From an emperor’s court to television: Follow the history of Tiger Balm
Thailand’s famous Tiger Balm made a surprise appearance in the hit South Korean series “King the Land” recently when the protagonist was shown buying the “panacea for pain” in a Thai shop.
But did you know that this balm was not actually created in Thailand?
Tiger Balm began its journey in the 1870s when Chinese herbalist Aw Chu Kin left the Emperor’s court to set up an apothecary in Rangoon (now Yangon). His shop was called Eng Aun Tong, or Hall of Everlasting Peace, where he made and sold his special concoction Ban Kin Yu or “10,000 Golden Oil”. This magical oil purportedly eased all aches and pains.
On his deathbed in 1908, he asked his sons Aw Boon Haw (“Gentle Tiger”) and Aw Boon Par (“Gentle Leopard”) to perfect the product.
By 1924, the brothers had polished the recipe as we know it and come up with Tiger Balm, named after Boon Haw. The brothers designed the hexagonal glass container, not only because it was auspicious but also because it was easy to hold.
By then, the brothers had turned Eng Aun Tong into a successful business empire, producing and selling pharmaceutical products, including Tiger Balm. The balm did not just sell well in Burma (Myanmar) but also in China, Japan and Southeast Asia.
Boon Haw then set his sights on Singapore to build the Tiger Balm empire, while his brother stayed in Rangoon to manage the business for a while before joining him a couple of years later.
In Singapore, Boon Haw built a larger factory with a production capacity that was 10 times greater than in Rangoon.
He also wanted to expand his influence and founded “Star Newspapers” in Singapore, Malaysia and Hong Kong. A sister newspaper called “Sing Sian Yer Pao” was published in Thailand, targeting the Chinese diaspora here.
Boon Haw also opened the Chung Khiaw Bank, which was later taken over by the United Overseas Bank (UOB).
Meanwhile, the reach of Tiger Balm was becoming wider, and it had already started gaining popularity in Thailand.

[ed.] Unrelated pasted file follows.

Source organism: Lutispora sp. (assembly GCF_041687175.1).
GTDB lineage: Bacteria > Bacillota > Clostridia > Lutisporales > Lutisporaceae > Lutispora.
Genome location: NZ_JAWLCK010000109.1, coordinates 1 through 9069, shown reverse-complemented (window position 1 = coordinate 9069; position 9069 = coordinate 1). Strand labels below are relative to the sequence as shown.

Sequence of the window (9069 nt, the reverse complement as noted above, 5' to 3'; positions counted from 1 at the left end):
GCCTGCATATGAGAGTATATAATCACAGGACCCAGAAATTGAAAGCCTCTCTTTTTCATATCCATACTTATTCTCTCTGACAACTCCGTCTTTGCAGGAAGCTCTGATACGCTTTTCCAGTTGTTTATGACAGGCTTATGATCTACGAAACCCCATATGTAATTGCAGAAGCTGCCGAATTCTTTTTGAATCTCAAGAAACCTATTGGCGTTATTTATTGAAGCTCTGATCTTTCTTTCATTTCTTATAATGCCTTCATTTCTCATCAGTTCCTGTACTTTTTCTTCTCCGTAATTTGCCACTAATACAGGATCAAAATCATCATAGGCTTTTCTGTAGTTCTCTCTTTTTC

It is believed that the Thai word for balm, “ya mong” or medicine of mong, was created when locals learned that the Tiger Balm they were being sold was being produced in Burma. Mong or Maung is the title used to address Burmese men.
In Singapore, meanwhile, Boon Haw built a theme park and designed the “Tiger Car” that roared. This was part of his marketing technique.
Boon Par died in Myanmar in 1944, he was 56 then. His brother Boon Haw died in 1954 aged 72 from a heart attack after a major operation in Honolulu. He was on his way to Hong Kong from Boston at the time.
The business was then taken over by Boon Par’s son Aw Cheng Chye, who renamed the business from Haw Par Brothers (Private) Limited to Haw Par Brothers International Limited. He then had it listed in the now-defunct Stock Exchange of Malaysia and Singapore in 1969.
A couple of years later, the Aw family sold the controlling stake in the business to Slater Walker Securities Limited, an English venture group that was notorious for buying and selling companies.
Haw Par’s properties and newspapers were sold off, while Slater Walker underestimated the company’s production capacity.
Cheng Chye then negotiated a 20-year joint venture deal with Thailand-based Jack Chia Industries and Australia Drug Houses for manufacturing, which would eventually lead to the company’s downfall.
The agreement was made with an annual profit guarantee of just 2 million Singapore dollars (about 51.8 million baht).
By the time the venture drew to a close in 1991, the brand had suffered badly under Jack Chia Group’s tenure.
Jack Chia Group had developed a direct imitator to Tiger Balm called “Golden Lion Shield Balm”, packed in an identical hexagonal jar and gold lid. It was sold alongside Tiger Balm.
After this period of uncertainty, the company was taken over in 1981 by Dr Wee Cho Yaw, Singaporean mega-millionaire and owner of UOB.
Under his ownership, Tiger Balm regained its prowess by developing new products to match changing demands.
Haw Par changed its name again to Haw Par Corporation Limited in 1997, and by 2022 it was generating S$182 million in revenue with a profit of S$155.
The famous “panacea for pain” quickly expanded into Western markets and is now being endorsed by Hollywood celebrities like Lady Gaga and Gwyneth Paltrow. British actor Benedict Cumberbatch has also reportedly used the ointment to soothe his muscles.
Meanwhile, US Olympic gold medallist Christian Taylor and BMX rider Terry Adams are brand ambassadors.
Currently, the Haw Par Corporation has also ventured into the leisure and property development industry. Underwater World Pattaya is one of its developments.
Haw Par’s Thai branch was established in 1991, and by last year, it was generating 507 million baht in revenue and 113 million baht in profit.